Listen up! When Quincy Jones speaks he may be imparting Yoda-like wisdom or talking about his collaborations with Steven Spielberg, Frank Sinatra, Michael Jackson, or Hal Ashby, to name just a few. His film credits range from The Pawnbroker and In Cold Blood to The Color Purpleand the must-see documentary Keep on Keepin’ On. As a musician, arranger, film composer, and entrepreneur he is without peer, and arguably the coolest guy on the planet. It’s been four years since Leonard and Jessie spent a lively hour with him and they still marvel at the experience. Keep On Keepin’ On, is now streaming on Amazon Prime, iTunes and other platforms.
If you’re in your 30s like Jessie, you grew up with Thomas Nicholas onscreen. He starred in Rookie of the Year and A Kid in King Arthur’s Court, then—a little older—he appeared the hugely popular American Pie series. He’s led a band for many years and has never forsaken acting, but with the release of Adverse on VOD he officially joins the ranks of producers. Leonard and Jessie enjoyed meeting him and recalling some of the highlights of an enduring career.
Whatever you may think of the Golden Globes, their voters hit a bull’s-eye when they gave a special award to Norman Lear, the youngest 98-year-old in Hollywood. He could easily coast along on his many accomplishments as a writer, producer, director, and political activist; instead he is engaged in new projects on a daily basis. He also penned a candid, entertaining autobiography called Even This I Get to Experience.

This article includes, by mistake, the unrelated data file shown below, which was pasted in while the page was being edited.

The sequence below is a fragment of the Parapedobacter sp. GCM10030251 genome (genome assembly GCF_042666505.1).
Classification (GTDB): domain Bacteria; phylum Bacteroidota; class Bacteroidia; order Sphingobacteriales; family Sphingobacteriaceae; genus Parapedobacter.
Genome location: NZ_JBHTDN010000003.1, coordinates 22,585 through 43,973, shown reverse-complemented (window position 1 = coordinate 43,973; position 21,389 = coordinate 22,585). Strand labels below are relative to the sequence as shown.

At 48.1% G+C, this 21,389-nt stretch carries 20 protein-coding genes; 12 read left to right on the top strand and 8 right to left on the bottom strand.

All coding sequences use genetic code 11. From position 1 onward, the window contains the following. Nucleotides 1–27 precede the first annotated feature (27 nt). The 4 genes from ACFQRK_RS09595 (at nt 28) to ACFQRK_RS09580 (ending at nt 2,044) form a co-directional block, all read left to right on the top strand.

Jessie and I were privileged to spend an hour with him as he was just settling into his new office suite on the Sony Pictures lot two and a half years ago. He gave birth to such TV series as All in the Family, Maude, and The Jeffersons and was then busily involved in a reboot of One Day at a Time. He’s worked in television since 1950, but no one seems to talk to him about the movies he wrote, produced, and/or directed, like Cold Turkey, or those for which he was a midwife (like The Princess Bride). We relished spending time with this highly amusing, soft-spoken giant—even when he fielded a cell phone call from a political fundraiser in the midst of our interview!
A familiar and welcome face as one of the hosts on Turner Classic Movies, Dave Karger has paid his dues as a working journalist for many years. He spent 17 of those years as a senior writer at Entertainment Weekly, and has made frequent appearances on The Today Show, E! and Access Hollywood. Chronicling celebrity culture requires diplomacy and savvy in equal measures, and Dave is more than up to the task. Jessie and Leonard are admirers and welcomed this opportunity to talk to him.
Hi, it’s Leonard Maltin. Jessie and I are taking some time off but we want to share another of our favorite episodes of Maltin on Movies. Whether you know her best as Mrs. Potts in Beauty and the Beast, Jessica Fletcher on Murder She Wrote, or the scheming mother from hell in The Manchurian Candidate, you’ll be glad to know that the real Angela Lansbury is alive and well at age 95. She was merely 93 when we recorded this conversation in her lovely Los Angeles home. Enjoy.
Leonard and Jessie spend quality time with the one and only Mel Brooks, who’s as spry as ever and bursting with great stories. He reveals the name of the funniest comedy he ever saw, talks about Young Frankenstein, Blazing Saddles, and The Producers, and explains how he and his pal Carl Reiner screen movies together almost every night. You don’t want to miss this one.